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New Cincinnati Police Protocol For Domestic Violence Victims

U.S. Goverment
U.S. Air Force Staff Sgt. Kyla McKnight, 18th Contracting Squadron contracting administrator, has make-up applied to resemble a broken nose for the Domestic Violence Awareness campaign on Kadena Air Base, Japan, Oct. 9, 2012.

Beginning in January 2018, Cincinnati Police will dispatch a member of a newly created Women Helping Women special team called DVERT (Domestic Violence Emergency Response Team) to the scene of domestic violence and sexual assault crimes.

The newly created unit, with funds from the Ohio Attorney General's Office, comes as Hamilton County is seeing a spike in sexual assault calls and a rash of domestic violence incidents that resulted in three deaths in October.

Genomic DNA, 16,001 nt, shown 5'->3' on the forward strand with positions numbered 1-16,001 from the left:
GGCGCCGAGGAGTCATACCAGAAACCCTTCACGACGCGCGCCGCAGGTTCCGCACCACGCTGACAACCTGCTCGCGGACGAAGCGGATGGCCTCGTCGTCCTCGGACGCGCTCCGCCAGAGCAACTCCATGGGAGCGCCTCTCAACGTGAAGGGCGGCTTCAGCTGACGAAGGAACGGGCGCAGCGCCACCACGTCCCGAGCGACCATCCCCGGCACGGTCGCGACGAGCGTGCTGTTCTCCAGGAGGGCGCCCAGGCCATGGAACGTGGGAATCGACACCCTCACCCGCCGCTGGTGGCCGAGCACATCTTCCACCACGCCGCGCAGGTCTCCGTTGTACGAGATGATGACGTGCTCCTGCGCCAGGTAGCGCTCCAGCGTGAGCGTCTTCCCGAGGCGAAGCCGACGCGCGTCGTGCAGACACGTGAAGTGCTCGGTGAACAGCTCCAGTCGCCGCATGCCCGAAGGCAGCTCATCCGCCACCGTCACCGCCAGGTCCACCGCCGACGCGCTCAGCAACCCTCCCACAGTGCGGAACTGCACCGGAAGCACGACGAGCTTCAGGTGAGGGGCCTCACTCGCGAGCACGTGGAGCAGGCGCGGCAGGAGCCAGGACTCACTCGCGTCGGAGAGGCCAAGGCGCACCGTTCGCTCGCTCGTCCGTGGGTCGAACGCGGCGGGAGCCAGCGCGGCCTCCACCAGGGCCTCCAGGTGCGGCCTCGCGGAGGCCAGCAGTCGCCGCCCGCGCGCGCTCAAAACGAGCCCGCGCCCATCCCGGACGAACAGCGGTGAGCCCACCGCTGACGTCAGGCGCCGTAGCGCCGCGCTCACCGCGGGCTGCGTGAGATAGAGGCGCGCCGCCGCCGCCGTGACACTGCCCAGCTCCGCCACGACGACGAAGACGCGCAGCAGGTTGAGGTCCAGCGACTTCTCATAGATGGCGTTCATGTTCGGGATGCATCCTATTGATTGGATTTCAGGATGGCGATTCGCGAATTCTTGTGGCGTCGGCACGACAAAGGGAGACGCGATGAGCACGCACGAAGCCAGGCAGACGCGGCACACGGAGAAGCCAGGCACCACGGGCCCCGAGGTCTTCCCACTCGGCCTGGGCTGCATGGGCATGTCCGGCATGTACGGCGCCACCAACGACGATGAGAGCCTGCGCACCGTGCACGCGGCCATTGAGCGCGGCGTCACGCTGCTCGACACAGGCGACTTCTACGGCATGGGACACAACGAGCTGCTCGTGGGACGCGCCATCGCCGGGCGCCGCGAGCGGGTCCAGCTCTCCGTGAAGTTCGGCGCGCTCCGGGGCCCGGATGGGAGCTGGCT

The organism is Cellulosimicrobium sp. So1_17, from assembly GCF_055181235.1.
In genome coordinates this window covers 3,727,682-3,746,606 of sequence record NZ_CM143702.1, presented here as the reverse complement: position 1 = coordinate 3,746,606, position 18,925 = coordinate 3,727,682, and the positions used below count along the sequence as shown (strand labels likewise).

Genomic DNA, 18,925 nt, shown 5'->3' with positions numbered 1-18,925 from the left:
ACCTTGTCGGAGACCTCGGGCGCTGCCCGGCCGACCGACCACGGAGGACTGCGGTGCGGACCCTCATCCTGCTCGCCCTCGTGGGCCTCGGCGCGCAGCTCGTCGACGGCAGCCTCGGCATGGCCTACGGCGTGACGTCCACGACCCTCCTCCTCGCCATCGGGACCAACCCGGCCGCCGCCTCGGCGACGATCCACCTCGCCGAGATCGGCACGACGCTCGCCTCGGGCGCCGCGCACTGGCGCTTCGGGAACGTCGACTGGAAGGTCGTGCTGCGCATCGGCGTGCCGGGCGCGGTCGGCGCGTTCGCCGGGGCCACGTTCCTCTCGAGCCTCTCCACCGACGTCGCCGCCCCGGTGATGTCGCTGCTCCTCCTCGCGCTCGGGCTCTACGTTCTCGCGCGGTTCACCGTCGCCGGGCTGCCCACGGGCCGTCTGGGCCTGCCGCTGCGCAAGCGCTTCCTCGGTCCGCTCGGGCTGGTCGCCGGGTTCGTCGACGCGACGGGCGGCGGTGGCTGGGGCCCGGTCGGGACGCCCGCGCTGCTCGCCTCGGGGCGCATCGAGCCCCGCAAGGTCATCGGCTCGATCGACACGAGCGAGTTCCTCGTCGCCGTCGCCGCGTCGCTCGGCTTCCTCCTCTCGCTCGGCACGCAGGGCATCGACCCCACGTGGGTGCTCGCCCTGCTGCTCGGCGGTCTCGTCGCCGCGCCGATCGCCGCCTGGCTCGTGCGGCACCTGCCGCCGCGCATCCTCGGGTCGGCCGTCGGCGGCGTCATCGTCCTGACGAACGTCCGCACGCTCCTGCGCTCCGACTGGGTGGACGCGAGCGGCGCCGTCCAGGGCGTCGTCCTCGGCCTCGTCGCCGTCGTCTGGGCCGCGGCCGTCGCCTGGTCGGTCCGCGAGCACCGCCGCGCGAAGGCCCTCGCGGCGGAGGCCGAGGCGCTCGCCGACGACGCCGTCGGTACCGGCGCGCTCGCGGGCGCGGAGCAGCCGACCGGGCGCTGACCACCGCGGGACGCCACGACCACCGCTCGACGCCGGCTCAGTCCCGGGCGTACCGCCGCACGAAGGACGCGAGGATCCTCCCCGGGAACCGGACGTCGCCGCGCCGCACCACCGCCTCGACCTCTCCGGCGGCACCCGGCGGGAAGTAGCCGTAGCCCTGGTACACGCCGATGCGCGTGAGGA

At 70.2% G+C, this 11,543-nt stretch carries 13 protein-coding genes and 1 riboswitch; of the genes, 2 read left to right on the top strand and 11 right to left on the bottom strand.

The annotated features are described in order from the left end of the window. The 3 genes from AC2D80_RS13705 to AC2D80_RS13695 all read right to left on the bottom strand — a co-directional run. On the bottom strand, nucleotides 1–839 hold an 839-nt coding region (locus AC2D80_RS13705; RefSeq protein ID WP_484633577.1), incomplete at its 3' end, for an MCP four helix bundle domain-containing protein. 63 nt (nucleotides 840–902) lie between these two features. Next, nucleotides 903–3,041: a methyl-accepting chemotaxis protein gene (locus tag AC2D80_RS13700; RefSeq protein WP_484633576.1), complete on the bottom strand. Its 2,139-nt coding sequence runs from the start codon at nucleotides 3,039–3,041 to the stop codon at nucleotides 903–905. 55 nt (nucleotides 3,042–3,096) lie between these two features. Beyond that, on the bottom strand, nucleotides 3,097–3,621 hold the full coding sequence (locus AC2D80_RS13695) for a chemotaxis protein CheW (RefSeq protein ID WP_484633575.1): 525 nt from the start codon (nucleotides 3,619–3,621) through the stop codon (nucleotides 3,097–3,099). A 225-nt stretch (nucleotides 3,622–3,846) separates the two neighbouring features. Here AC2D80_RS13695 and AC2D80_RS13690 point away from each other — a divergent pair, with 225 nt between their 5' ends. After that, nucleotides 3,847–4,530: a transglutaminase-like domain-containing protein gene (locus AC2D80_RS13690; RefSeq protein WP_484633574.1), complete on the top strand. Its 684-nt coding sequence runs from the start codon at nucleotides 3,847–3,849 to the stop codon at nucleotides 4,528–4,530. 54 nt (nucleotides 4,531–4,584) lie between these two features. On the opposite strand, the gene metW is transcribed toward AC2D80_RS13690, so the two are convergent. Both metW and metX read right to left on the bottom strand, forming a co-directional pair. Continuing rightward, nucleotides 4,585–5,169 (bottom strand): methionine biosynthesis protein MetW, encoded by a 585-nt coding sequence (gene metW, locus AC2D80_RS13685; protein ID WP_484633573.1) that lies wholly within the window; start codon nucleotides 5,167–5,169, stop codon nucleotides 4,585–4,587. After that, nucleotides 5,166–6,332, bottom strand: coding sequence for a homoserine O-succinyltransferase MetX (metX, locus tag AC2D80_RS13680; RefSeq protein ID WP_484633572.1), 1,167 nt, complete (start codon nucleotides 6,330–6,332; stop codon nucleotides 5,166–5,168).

Women Helping Women CEO and President Kristin Shrimplin explains how the new protocol will work. "When a survivor calls for help in regards to domestic violence, police are dispatched. They secure the crime scene and, for the first time ever, our agency will also be dispatched. So we will also have an advocate on scene to focus on the needs of the survivor and her children."

Shrimplin says the team will develop a safety plan and connect the victim to resources.

She doesn't know why there has been an increase and says she is concerned about the following:

  • Sexual assault calls to the Women Helping Women Hotline spiked 38 percent.
  • One of the support groups recently doubled in size.
  • There is now a twenty-person wait list for therapy.
  • The agency had to dip into savings for the first time to help clients.

"Our hope is, in working with law enforcement, that we can reduce (women's) victimization and increase their safety," according to Shrimplin.
The new program is modeled off one in California.

Ann Thompson has decades of journalism experience in the Greater Cincinnati market and brings a wealth of knowledge and expertise to her reporting.